That shift is already gaining a foothold. COVID-19 has shown us how working from home increases productivity and lowers stress in people who no longer need to battle traffic twice daily. It has shown us that the most essential people in the pandemic are those we never paid any attention to before, not the hedge fund managers, not the bankers, not the paper shufflers. Generations Y and Z are looking for meaning in their lives and demanding social consciousness from the companies they work for. The very definition of work is being questioned and well it should because in the age of abundance, it doesn’t have the same meaning as it had in any other time in history.

Our founding documents mention “the pursuit of happiness” and “a more perfect union” and those are aspirations that are actually within our grasp if we make sure that technology benefits everyone and we recognize how interconnected we are. Our economic system must value everyone’s contribution because everyone makes the wheels turn.

The levels of technology we have achieved could never have happened were it not for education. The transfer of knowledge has been the bedrock upon which the amazing creations of the human mind were built. Imagine if each generation had to start anew without being able to stand on the shoulders of giants — and the labor of billions of people who translated those ideas into the world’s marvels.

However, in 2020 and forever more, the access to all the world’s knowledge is now contained in the device in the pockets of more than 5 billion people. It is more extensive and accessible by orders of magnitude than being able to connect with all the teachers in the world put together. The transfer of knowledge can no longer be the principal function of education.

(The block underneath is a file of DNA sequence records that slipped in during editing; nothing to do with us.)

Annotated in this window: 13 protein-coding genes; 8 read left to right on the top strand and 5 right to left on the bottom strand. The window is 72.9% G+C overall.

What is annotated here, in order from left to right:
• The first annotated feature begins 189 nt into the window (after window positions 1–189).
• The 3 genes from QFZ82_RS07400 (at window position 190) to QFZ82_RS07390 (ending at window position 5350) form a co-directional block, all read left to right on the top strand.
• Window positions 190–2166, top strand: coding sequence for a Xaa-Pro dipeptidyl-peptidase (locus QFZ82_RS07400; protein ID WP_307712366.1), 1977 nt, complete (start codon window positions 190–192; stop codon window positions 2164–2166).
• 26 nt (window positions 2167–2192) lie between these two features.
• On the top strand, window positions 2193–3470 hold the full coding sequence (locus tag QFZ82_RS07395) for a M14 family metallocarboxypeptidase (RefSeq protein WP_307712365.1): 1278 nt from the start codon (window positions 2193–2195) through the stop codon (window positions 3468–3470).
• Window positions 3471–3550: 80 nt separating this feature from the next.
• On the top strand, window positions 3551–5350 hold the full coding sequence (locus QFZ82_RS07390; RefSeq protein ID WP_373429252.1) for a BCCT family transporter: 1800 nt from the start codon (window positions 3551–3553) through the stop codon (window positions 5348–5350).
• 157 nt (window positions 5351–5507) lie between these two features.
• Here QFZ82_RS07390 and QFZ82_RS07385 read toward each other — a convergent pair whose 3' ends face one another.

In the United States, since public education started in Massachusetts in 1837, an ever more elaborate system involving three different levels of government, local, state and federal each with its own set of regulations has grown exponentially. Almost half of the funding for K-12 is generated at the local level so your Zip code is your destiny.

On top of the onerous compliance requirements, the education system has imposed a curriculum based on the work of the Committee of Ten in 1893 and codified by Andrew Carnegie through the use of Carnegie Units in 1906. It has developed a standardized, inexorable testing regimen on the cheap (overwhelmingly multiple choice, evaluating essay answers is very expensive) that it administers to children arranged in age cohorts, marching in lockstep to the pacing guide that the teachers must follow.

Not only the basic premise has lost its credibility in the 21st century but the apparatus built to implement it is moribund. It is still delivering what it was created to deliver by the manipulators, 15% of people who are marked for leadership in every field and 85% who are trained to be compliant and “fit in.” If you are a square peg in the immutable round holes of the educational experience, you are either shaved down or thrown away. There are, of course, exceptions and they become legends, trotted out to prove that, indeed, we are created equal and this is the land of opportunity.

The purpose of education must now be to produce thinking, caring, creative human beings who learn where and how to acquire knowledge, how to evaluate it, and how to use it effectively to solve whatever problems arise collaboratively. It must give the learners agency as early as kindergarten so that children understand how to make decisions and how those decisions have consequences.

Nothing short of a mind shift of the sort that led to women’s suffrage (70 years in the making) and gay marriage (50 years in the making) will enable us to break out of the paradigms that hold us prisoners. We have to understand that all of us make the world what it is and that we can remake it in our own true image. We have to get to work — the future is in the balance.

This guest blog was written by Gisele Huff, Founder and President of the Gerald Huff Fund for Humanity, sponsor of Basic Income: Today, The UBI News Hub.